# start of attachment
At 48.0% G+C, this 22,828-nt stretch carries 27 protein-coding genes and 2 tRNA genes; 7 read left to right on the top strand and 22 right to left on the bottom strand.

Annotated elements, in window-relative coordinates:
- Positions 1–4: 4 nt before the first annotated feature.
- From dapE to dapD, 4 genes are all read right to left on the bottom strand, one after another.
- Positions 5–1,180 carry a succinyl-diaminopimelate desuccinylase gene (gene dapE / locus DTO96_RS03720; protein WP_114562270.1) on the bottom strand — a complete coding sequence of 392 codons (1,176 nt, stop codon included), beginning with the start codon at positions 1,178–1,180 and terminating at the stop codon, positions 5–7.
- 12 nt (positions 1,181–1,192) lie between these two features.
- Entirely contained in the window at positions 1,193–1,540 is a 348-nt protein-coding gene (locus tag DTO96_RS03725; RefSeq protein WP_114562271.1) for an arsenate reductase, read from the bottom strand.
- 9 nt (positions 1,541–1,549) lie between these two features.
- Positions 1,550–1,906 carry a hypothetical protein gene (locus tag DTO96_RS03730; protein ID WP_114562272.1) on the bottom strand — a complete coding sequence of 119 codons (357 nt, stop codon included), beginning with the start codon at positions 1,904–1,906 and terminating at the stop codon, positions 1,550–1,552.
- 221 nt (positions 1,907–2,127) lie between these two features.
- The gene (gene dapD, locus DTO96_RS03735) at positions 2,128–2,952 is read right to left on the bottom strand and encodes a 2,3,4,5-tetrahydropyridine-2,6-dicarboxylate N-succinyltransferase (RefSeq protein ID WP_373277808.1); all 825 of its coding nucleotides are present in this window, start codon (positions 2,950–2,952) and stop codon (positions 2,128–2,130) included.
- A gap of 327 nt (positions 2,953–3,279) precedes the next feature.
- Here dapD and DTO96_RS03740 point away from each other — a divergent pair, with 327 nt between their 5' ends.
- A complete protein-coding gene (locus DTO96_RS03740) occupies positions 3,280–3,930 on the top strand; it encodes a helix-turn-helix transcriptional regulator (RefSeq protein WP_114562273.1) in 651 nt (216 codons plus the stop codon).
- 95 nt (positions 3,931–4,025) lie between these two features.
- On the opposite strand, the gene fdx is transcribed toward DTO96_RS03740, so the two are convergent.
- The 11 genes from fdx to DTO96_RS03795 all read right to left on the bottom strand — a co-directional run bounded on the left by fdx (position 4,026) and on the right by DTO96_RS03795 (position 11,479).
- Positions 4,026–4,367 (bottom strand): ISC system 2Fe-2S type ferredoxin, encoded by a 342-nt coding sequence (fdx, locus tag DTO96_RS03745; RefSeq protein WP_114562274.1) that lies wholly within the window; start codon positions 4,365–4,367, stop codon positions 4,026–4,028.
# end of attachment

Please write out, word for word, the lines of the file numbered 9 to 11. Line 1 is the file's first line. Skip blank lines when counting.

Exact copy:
- Positions 1,550–1,906 carry a hypothetical protein gene (locus tag DTO96_RS03730; protein ID WP_114562272.1) on the bottom strand — a complete coding sequence of 119 codons (357 nt, stop codon included), beginning with the start codon at positions 1,904–1,906 and terminating at the stop codon, positions 1,550–1,552.
- 221 nt (positions 1,907–2,127) lie between these two features.
- The gene (gene dapD, locus DTO96_RS03735) at positions 2,128–2,952 is read right to left on the bottom strand and encodes a 2,3,4,5-tetrahydropyridine-2,6-dicarboxylate N-succinyltransferase (RefSeq protein ID WP_373277808.1); all 825 of its coding nucleotides are present in this window, start codon (positions 2,950–2,952) and stop codon (positions 2,128–2,130) included.